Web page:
Another challenge that goes along very closely with infantilization is general low expectations for blind and disabled people. You're not going to have someone stand up and say, “oh, I think blank is incompetent because they're blind.” It's mostly the little things, which is why I'm going to talk about that in a lot more detail in my upcoming microaggressions episode. But it's when a teacher is surprised that the student they are attending an IEP meeting for is in their AP section and not in their remedial class. I remember a teacher in high school had let me know about an internship opportunity. And after I had gotten the job, they had said they weren't even sure if I could do it before telling me about it, because it would involve looking at a computer screen. I guess they were worried about eye strain. And this was after having me as a student for several months when they saw me looking at my iPad. And what's so frustrating about this is that she could have very well thought to herself. “Oh, I'm just going to offer this to another person because Marissa can't handle looking at a computer screen.”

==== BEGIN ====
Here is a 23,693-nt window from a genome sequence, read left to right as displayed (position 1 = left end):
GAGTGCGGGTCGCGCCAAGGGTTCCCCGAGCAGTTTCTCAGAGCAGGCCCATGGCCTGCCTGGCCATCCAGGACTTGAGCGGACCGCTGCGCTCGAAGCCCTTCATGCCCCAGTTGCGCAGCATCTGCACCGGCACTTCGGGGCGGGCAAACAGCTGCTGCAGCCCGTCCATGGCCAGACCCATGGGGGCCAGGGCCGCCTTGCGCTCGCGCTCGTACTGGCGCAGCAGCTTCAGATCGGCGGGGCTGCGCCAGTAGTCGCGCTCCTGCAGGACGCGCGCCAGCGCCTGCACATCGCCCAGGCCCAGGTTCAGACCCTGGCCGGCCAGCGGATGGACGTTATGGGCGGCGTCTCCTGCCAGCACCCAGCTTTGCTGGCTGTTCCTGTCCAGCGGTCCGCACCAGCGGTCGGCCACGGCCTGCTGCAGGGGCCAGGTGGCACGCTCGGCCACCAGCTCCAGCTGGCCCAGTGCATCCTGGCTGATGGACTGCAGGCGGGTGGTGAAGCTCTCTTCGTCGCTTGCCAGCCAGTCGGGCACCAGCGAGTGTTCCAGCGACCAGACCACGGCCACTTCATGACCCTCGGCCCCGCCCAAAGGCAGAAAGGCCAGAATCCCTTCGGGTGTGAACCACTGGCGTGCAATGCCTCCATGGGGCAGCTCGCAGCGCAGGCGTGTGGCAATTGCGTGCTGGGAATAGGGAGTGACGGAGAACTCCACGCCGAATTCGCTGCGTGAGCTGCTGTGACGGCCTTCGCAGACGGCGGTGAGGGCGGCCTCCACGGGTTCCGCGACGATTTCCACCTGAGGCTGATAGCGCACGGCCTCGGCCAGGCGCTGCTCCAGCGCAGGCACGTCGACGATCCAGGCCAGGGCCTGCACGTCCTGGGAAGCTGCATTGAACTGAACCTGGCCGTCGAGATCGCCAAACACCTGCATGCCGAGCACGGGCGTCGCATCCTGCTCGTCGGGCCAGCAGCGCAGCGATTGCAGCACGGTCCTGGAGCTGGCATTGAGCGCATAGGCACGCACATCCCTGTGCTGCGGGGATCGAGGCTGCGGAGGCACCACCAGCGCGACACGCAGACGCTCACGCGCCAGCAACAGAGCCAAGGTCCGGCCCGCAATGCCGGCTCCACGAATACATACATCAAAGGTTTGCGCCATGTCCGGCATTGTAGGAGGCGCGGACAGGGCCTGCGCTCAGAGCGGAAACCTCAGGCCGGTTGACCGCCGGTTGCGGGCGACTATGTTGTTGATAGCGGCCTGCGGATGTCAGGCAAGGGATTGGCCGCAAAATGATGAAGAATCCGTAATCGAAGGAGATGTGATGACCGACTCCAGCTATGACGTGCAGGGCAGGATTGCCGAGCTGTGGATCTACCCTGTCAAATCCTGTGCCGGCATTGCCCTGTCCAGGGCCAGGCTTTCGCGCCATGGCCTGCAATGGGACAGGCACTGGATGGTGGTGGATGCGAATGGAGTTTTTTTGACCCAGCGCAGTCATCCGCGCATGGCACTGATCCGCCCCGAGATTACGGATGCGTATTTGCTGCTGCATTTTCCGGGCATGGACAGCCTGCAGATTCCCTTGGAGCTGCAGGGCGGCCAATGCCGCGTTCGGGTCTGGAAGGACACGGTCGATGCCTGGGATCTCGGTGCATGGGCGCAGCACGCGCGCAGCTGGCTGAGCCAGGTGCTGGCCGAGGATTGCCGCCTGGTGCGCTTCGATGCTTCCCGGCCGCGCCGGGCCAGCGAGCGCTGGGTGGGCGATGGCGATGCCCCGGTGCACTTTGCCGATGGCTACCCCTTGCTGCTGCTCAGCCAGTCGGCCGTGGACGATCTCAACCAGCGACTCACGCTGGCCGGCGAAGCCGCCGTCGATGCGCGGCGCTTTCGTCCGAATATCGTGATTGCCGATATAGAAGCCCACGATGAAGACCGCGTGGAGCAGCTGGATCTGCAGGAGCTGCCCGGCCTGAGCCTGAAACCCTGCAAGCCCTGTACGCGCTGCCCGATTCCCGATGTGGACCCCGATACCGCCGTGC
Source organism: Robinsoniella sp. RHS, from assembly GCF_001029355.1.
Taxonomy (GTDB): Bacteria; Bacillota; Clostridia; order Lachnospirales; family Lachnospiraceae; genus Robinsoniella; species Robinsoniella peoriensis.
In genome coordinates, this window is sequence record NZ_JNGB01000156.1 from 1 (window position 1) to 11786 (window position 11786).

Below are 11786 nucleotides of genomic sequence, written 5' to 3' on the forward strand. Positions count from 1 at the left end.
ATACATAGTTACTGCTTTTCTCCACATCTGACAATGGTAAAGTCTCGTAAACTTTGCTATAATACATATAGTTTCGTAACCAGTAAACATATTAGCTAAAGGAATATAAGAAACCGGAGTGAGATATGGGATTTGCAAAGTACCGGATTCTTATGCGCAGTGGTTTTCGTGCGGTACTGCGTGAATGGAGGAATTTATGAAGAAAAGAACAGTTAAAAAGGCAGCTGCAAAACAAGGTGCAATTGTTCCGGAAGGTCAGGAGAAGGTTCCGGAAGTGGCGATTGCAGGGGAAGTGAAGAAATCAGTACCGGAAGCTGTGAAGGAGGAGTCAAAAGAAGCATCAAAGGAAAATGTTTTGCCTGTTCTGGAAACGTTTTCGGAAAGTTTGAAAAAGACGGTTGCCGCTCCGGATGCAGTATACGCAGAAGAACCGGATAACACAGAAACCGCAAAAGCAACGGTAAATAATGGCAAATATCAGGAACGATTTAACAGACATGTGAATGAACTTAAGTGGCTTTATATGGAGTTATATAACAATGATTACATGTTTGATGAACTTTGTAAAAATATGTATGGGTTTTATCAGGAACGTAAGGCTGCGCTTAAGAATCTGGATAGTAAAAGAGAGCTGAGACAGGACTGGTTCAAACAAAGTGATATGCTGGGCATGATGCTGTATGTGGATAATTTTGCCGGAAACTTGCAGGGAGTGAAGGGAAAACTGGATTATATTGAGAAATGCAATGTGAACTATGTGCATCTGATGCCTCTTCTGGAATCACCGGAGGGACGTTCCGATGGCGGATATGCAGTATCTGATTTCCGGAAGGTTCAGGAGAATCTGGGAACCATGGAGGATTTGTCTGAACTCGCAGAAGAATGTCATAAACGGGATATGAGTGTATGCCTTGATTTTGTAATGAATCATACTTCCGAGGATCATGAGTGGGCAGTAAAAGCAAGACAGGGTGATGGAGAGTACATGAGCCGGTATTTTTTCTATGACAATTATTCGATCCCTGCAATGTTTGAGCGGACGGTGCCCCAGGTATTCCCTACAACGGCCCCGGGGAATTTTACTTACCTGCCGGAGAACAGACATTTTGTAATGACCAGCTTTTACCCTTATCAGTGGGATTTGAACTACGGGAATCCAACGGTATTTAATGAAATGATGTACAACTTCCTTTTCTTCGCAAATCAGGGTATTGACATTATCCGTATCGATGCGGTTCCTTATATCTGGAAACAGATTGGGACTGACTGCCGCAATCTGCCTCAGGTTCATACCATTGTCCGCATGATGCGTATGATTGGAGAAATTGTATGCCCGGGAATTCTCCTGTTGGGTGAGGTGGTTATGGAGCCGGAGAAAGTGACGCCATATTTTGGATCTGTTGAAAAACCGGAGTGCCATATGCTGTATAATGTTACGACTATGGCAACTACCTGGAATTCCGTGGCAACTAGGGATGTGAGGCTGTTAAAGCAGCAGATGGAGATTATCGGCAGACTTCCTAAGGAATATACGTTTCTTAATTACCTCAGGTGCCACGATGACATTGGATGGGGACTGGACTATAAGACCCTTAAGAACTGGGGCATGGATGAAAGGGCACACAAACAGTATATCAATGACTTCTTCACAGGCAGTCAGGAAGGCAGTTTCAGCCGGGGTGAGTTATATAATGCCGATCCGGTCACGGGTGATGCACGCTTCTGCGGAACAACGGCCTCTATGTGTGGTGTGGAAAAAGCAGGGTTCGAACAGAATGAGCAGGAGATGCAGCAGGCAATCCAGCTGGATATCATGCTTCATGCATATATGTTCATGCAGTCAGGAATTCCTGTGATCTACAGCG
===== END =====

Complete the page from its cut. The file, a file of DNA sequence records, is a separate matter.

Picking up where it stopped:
Staring is also a frequent thing that happens for those of us with a quote unquote visible disabilities in public spaces, like a grocery store. And because of my vision, I don't normally see the staring, unless you are really bad at staring, which some people are, but if someone tells me, oh, that person has been looking at you, it will immediately make me feel uncomfortable in a public space where I should feel like I belong. It can really easily flare up those perfectionist tendencies I struggle with and it can make me feel like I need to be perfect or else they will think all blind people are incompetent.